on 14 December 2011
Amazon's print-on-demand service has produced this comparative rarity. It is a study of minor-attracted persons (MAPs) which did not set out from the start to bolster British society's preconceptions of this much maligned group, but rather to let them speak and then to draw tentative conclusions about their sexual orientation and its implications. Depending on one's viewpoint, this was either to let them condemn themselves or as a useful contribution of evidence to a debate obscured by emotive claims.
Drawing upon questionnaires and in-depth face-to-face interviews with 77 members of the 1970s Paedophile Information Exchange (a UK pre-internet attempt at creating a MAP community), the authors present their results in a straightforward manner. At the time of publishing in 1983 it was a little easier to find `out' MAPs, as society was arguably more open to non-mainstream sexual practices than it is today. An aim was to avoid the biases present in some previous studies which examined only MAPs who were in custody or undergoing clinical treatment.
Results were interesting and mostly failed to reinforce prevalent assumptions about the background, personality, fantasies and practices of minor-attracted persons. Few claimed childhood sexual experiences with an adult; psychological and personality scores were within normal parameters; and their social skills were well-developed. Of most interest are the numerous case studies, which summarise interviews with cooperative MAPs. A number describe ongoing relationships with children (mainly boys) and it is interesting to note that today the authors would be forced to notify the police if told of illegal actions such as these. This would violate the trust placed in the researchers and destroy the integrity of the project. No doubt some would regard that as both inevitable and good, but the present level of ignorance and prejudice about these people amongst the public, politicians and the criminal justice system means that this kind of study is needed more than ever.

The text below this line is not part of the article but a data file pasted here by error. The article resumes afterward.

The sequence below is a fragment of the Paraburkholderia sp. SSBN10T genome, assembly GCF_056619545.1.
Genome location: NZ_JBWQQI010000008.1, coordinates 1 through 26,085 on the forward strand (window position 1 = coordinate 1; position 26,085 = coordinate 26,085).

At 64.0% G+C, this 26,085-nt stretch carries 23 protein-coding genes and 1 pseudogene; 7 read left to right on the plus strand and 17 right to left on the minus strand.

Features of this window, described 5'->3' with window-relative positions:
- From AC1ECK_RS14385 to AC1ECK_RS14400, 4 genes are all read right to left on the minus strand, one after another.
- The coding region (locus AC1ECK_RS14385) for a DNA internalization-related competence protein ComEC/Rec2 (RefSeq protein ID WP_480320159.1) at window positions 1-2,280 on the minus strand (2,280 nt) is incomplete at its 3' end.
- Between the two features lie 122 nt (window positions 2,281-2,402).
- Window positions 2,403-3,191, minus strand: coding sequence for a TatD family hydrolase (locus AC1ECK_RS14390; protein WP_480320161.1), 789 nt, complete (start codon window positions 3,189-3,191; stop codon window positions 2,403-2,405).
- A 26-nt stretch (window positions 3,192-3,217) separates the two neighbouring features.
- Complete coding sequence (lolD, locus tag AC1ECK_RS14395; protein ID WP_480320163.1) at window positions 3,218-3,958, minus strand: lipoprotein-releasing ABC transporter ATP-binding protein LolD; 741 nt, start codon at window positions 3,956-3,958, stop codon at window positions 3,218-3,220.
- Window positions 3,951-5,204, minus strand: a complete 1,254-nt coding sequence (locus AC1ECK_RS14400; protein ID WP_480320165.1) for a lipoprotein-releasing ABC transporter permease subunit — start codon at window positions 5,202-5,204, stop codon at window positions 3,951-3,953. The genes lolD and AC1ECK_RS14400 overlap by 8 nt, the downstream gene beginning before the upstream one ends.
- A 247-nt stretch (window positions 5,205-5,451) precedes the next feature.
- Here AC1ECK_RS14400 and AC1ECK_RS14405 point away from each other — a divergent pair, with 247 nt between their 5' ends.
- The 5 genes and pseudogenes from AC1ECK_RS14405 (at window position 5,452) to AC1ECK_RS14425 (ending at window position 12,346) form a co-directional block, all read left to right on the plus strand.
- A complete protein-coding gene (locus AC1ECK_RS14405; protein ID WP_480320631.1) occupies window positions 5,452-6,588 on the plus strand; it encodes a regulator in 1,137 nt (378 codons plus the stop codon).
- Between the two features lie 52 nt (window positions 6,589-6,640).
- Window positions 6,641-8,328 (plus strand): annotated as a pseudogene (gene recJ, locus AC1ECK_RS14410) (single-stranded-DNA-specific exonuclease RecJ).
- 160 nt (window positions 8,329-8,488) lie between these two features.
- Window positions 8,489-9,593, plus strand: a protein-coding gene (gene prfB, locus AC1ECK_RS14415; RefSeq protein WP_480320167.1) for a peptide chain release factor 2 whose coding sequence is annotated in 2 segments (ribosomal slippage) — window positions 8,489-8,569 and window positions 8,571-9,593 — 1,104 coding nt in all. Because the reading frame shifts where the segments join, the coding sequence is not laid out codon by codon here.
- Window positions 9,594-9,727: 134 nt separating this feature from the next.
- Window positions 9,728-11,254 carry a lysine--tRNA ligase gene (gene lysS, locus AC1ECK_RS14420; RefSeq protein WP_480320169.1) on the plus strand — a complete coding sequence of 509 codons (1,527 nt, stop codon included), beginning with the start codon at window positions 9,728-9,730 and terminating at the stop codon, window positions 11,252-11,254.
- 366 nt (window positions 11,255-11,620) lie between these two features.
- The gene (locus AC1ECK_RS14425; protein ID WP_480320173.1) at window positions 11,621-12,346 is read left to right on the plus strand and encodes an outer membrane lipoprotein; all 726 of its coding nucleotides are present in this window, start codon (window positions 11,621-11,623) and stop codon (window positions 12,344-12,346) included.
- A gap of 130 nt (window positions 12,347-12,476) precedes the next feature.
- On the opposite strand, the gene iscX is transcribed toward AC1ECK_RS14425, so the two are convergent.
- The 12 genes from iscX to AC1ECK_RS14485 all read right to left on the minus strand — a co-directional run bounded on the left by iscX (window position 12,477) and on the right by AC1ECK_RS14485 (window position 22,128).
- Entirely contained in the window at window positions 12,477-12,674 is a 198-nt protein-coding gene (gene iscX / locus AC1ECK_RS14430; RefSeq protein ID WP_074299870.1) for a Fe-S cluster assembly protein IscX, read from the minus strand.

Naturally, one must take care to be aware that MAPs, like all of us, can be deceptive and self-serving and it is to the authors' credit that they have taken this into consideration. However, it is striking that all of the interviewees stressed the vital importance of love and care in their relationship with a child, and that any kind of force or pressure is utterly unacceptable. Another study a little later than this one (see Sandfort, T., Boys on their contact with men: A study of sexually expressed friendships, New York: Global Academic Publishers, 1987) interviewed children who were sexually involved with adult males, and the results conformed strongly with the claims of mutual enjoyment from the men in this study.
It is only in the conclusions that the authors display some failure of nerve. They concur with contemporaneous studies which found no consistent evidence of harm from non-coercive sexual contacts between child and adult. However, they cite Finkelhor's weak argument that, despite this lack of harm, the power imbalance between child and adult means that any lightening of the law's load might allow an adult to take advantage of this, giving as examples teacher-student and similar relationships. Given that adults such as parents or social workers routinely use their superior power to force children to do many things they don't want to do, and that the power imbalance in Western society is now very much in favour of the child, this argument appears to have little validity.
More positively, the final paragraphs urge the authorities to reduce their interventions and to use `discretion and compassion' when they regard intervention as necessary. Gazing upon the dismal landscape of ruined lives of adults and children caused by unhelpful or vindictive prosecutions, it is deeply sad that our society has failed to move in this more positive direction.
Further useful reading on this topic can be found in Li, C.K., `Adult sexual experiences with children,' in Li, C.K., West, D.J., & Woodhouse, T.P., Children's sexual encounters with adults, London; Duckworth, 1990a, pp. 139-316.